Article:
Irish Customs Around Family and Children
In this series of articles about Irish customs, I want to introduce you to peculiarities in how Irish people interact. What are Irish people like?
On this page, I want to talk about families and children, two very important things in Ireland.
Children In Ireland
Something I still find remarkable after all these years of living in Ireland is how kind people are to young children. The Irish treat their children well.
When I am out and about with my kids, people we meet will
always make contact with the kids as well.
They smile with them and talk to them as the little people
they are about things that are important in their little worlds. In Ireland,
people understand having kids as something to be enjoyed. And enjoying them
means to have fun with them.
Kids are valued here, and have a lot of freedom to be
kids. They can run wild and mess around and it will be tolerated as good fun
and as ‘the kind of thing kids that age will do'.
A family on their weekend outing, watching a street performance in Galway.
Many people see disciplining as something for a little later
in life. Irish people will spend money on their kids before the spend money on
Many who have lived abroad for years, return to have their
children here. Ireland is seen as a great place to raise kids, even
though, compared to other European countries, the services and benefits aren't
Babies especially are doted over. Everyone here loves
babies. Even grown men will comment on your baby and ask you about how she is
doing, or give her a smile.
Therefore, if you meet people with babies in Ireland in any
context, whether they are introduced to you, or whether you are out and about
and are just talking to strangers, be nice and get in on the Irish customs around babies.
compliment the mother, ask about the baby, ’flirt’ with the baby. Whatever
comes easy. It’s the right thing to do socially, and it’s fun.
Irish Customs Around The Family
Family is a big thing in Ireland, and Irish customs around families are a good thing know about. In most people’s lives, family values will rank highly.
still quite traditional in the sense that the State offers no option for
paternal leave, and that in most families, men are still the main earners of
family income. Therefore, in most cases, the Irish mums are in charge of family life.
have babies and young children, they will try to spend as much time as possible
at home with them. Of course, this will depend on family finances and on each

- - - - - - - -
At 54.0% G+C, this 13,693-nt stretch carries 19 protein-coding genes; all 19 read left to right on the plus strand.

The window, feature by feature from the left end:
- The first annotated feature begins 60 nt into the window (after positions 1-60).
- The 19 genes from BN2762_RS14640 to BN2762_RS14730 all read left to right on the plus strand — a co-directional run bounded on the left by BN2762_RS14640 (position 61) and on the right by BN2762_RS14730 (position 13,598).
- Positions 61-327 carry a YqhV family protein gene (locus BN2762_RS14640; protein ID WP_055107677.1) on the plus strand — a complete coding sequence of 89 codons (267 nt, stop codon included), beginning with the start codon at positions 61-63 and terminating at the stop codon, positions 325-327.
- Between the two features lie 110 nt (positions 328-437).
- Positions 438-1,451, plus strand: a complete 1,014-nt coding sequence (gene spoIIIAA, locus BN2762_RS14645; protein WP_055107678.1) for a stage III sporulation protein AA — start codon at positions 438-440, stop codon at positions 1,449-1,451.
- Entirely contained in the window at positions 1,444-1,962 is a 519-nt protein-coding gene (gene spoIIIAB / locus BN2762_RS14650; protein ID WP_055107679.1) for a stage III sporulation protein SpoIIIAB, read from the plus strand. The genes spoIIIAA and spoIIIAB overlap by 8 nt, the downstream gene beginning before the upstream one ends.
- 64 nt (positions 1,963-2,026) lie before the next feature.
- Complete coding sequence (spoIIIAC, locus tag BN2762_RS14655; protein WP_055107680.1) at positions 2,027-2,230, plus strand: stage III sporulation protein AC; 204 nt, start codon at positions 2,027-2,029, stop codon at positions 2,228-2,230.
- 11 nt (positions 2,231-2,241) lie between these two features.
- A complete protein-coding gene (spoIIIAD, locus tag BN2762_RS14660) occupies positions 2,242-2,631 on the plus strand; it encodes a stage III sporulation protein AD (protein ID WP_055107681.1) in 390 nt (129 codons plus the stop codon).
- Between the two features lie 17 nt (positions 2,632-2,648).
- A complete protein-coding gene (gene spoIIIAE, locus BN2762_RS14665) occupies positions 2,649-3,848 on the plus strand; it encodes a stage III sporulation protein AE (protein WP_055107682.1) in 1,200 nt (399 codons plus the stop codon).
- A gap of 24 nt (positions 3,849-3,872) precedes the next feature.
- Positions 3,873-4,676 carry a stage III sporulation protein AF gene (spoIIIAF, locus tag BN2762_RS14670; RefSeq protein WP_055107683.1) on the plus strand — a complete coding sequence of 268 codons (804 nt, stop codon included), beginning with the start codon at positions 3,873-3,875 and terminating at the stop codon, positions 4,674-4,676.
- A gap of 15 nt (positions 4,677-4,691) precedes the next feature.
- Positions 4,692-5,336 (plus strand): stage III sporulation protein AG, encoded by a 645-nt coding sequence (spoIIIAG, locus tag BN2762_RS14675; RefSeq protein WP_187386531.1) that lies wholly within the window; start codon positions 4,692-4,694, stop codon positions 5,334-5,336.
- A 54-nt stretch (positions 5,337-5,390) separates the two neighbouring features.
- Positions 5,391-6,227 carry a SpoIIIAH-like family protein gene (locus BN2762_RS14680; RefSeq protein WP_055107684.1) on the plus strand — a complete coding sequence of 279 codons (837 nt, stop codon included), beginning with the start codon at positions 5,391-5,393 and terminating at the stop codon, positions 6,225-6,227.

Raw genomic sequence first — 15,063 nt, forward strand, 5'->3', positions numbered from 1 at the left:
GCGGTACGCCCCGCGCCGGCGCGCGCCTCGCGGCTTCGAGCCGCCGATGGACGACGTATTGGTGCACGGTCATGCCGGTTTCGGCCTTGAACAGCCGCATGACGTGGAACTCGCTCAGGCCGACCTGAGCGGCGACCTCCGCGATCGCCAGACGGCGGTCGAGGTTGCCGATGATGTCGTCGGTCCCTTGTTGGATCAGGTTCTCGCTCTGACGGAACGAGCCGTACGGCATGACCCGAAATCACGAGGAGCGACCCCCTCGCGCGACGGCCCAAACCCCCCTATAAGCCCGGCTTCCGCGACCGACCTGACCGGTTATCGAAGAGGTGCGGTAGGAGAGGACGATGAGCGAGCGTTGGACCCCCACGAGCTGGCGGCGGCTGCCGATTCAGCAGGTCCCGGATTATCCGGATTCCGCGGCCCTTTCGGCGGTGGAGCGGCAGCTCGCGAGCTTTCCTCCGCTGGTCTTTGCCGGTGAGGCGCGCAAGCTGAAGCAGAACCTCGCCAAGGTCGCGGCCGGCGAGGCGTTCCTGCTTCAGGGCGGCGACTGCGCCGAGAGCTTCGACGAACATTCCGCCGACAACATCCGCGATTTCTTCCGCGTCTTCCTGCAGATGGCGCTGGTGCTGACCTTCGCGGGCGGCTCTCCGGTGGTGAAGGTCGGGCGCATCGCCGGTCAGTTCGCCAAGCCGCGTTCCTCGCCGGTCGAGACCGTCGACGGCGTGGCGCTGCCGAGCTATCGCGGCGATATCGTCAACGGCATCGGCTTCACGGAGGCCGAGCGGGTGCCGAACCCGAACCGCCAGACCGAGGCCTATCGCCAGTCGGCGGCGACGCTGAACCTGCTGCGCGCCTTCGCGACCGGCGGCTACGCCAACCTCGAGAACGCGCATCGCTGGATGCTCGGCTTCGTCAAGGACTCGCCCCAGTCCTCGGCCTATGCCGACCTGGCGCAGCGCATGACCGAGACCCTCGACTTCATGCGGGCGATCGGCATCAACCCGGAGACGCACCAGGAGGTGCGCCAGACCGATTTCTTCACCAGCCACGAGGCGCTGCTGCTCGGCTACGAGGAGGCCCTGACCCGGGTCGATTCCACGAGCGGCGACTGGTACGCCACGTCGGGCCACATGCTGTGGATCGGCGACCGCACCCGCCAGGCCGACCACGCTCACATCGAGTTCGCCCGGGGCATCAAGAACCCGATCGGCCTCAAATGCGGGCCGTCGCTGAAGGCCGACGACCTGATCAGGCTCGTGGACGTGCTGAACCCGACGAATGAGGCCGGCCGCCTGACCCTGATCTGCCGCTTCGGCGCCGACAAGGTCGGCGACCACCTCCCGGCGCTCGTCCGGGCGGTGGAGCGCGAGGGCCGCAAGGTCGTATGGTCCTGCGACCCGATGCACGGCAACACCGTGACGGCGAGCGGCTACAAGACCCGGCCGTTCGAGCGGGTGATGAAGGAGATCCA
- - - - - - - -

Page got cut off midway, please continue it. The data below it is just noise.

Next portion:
particular situation, but in whatever way they can, they will make their
children the number one thing in their lives.
If mums are
at home or work only part time, they will give lifts to school and afterschool
events, to sports matches, to friends houses and so on. They cook the meals and organise
school uniforms and homework. Dad will often come home late from work, but will
make sure to be present for the important weekend events like swimming lessons,
Gaelic football matches and birthday parties.
of origin is extremely important as well. One might not share many of the same
values as one’s parents, but parents will be respected and visited regularly.
Most Irish people I
have come to know will work hard exercising tolerance, avoidance or whatever it
takes to avoid any conflict with their parents. Conflict is seen as being ‘not
worth it’. There is a great awareness of life being limited, being ‘too short’
to be tainted by arguments. You could argue that avoiding conflict is an Irish custom.
Some siblings can be very close even in adult life. In rural
areas, siblings will often end up becoming neighbours, and their kids will be
best friends as well as cousins, being in and out of each others’ houses.
Communication in some Irish families can be an interesting experience
for someone who is not used to it. In many families, the mother is the hub of
communications, and adult siblings will only communicate to each other through
Alternatively, if they do talk to each other directly, they won’t talk
about issues that concern A and B who are talking, but rather, A and B will
discuss C’s problems. Later on, B and C might talk about what is bothering A. To
this day, witnessing this indirect communication is very strange for me.
Communication in Germany is straight up. Even though I have
mellowed a lot over the years and would often pull away from being too straight
out for fear of hurting the other side’s feelings, I would still want to speak
directly to the person concerned. But in Ireland, addressing a situation
directly, especially in a family context, can often be seen as inappropriate or
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